Location and Geography.

Ghana is located on the west coast of Africa, approximately midway between Senegal and Cameroon. It is bordered by Côte d'Ivoire (Ivory Coast), Burkina Faso, Togo, and the Atlantic Ocean.

Demography.

The population in 2000 was approximately 20 million and was growing at a rate of 3 percent per year. Approximately two-thirds of the people live in the rural regions and are involved in agriculture. Settlement is concentrated within the "golden triangle," defined by the major southern cities of Accra (the capital), Kumasi, and Sekondi-Takoradi.

Food in Daily Life.

The basic diet consists of a starchy staple eaten with a soup or stew. Forest crops, such as plantain, cassava, cocoyam (taro), and tropical yams, predominate in the south. Corn is significant, especially among the Ga, and rice is also popular. The main dish is fufu, pounded plantain or tubers in combination with cassava. Soup ingredients include common vegetables and some animal protein, usually fish, and invariably, hot peppers. Palm nut and peanut soups are special favorites. The main cooking oil is locally produced red palm oil. The northern staple is millet, which is processed into a paste and eaten with a soup as well. Indigenous diets are eaten at all social levels, even by the Westernized elite. Bread is the only major European introduction and is often eaten at breakfast. Restaurants are not common outside of urban business districts, but most local "chop bars" offer a range of indigenous dishes to workers and bachelors. People frequently snack on goods offered for sale by street hawkers.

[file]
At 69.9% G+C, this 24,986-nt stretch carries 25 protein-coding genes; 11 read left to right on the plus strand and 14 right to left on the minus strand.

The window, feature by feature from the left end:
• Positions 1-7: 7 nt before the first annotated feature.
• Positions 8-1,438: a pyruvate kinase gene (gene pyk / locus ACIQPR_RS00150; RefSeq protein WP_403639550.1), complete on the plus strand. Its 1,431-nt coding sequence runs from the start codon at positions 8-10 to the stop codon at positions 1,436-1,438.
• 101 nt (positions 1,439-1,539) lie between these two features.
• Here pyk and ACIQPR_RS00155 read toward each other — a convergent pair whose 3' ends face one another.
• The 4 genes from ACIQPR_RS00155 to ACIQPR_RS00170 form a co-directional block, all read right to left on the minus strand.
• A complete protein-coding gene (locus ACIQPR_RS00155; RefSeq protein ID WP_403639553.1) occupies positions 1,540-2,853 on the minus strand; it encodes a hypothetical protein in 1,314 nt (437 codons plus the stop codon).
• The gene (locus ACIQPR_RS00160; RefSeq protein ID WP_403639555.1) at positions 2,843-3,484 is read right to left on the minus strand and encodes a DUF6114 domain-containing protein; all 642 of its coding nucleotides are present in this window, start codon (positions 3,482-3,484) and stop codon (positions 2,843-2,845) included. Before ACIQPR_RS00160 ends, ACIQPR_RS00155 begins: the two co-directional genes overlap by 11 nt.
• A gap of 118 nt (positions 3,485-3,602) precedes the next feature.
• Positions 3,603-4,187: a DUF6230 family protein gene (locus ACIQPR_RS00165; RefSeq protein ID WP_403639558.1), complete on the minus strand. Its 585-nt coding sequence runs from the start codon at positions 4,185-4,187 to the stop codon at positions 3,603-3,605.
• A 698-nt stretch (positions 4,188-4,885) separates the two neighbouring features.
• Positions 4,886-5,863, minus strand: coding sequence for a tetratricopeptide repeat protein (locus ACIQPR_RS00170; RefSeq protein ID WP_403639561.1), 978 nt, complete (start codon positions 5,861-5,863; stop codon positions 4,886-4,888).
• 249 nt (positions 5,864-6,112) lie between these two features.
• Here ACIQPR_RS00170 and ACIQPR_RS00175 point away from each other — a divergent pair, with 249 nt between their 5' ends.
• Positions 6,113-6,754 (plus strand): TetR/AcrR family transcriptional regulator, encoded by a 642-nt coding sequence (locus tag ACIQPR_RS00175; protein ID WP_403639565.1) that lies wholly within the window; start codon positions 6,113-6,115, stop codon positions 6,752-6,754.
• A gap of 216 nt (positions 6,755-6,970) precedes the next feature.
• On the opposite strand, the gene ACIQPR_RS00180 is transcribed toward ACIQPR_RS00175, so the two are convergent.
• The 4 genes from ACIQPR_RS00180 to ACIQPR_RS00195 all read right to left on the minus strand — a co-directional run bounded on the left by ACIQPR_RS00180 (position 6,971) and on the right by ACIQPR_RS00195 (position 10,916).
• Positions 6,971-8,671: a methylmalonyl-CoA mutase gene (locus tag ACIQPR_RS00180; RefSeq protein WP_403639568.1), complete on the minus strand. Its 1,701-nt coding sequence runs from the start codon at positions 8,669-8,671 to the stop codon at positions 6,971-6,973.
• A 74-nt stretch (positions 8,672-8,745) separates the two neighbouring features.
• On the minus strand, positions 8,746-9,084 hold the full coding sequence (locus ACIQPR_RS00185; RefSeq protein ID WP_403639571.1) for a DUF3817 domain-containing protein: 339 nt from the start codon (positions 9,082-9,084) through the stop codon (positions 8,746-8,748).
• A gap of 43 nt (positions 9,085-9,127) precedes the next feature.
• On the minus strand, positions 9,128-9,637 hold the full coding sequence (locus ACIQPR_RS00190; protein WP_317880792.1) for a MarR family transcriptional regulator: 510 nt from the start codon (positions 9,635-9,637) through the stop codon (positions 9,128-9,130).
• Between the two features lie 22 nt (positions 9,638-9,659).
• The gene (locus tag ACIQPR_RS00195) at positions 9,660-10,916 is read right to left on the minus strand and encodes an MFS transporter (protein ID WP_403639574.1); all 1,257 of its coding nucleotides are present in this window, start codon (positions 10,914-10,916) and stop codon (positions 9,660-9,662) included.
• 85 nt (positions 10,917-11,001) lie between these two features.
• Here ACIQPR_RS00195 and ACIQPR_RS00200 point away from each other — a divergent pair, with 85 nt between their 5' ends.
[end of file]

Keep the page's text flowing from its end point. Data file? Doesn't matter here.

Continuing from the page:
Food Customs at Ceremonial Occasions.

Most households raise chickens and dwarf goats, which are reserved for special occasions, such as christenings, weddings, traditional festivals, and Christmas. Among the Akan, the main indigenous celebration is odwira, a harvest rite, in which new yams are presented to the chief and eaten in public and domestic feasts. The Ga celebrate homowo, another harvest festival, which is marked by eating kpekpele, made from mashed corn and palm oil. Popular drinks include palm wine, made from the fermented sap of the oil palm, and home-brewed millet beer. Bottled European-style beer is widely consumed. Imported schnapps and whiskey have important ceremonial uses as libations for royal and family ancestors.

Basic Economy.

Ghana's position in the international economy reflects a heavy dependence on primary product exports, especially cocoa, gold, and timber. International trade accounts for one-third of gross domestic product (GDP), and 70 percent of export income is still derived from the three major commodities. The domestic economy is primarily agricultural with a substantial service and trading sector. Industrial production comprises only 10 percent of national output, and consumers are heavily dependent upon imported manufactures as well as petroleum imports.
Read more: http://www.everyculture.com/Ge-It/Ghana.html#ixzz2qONCHjAy
 

Ben Oscarsito (353)
Tuesday January 14, 2014, 9:33 am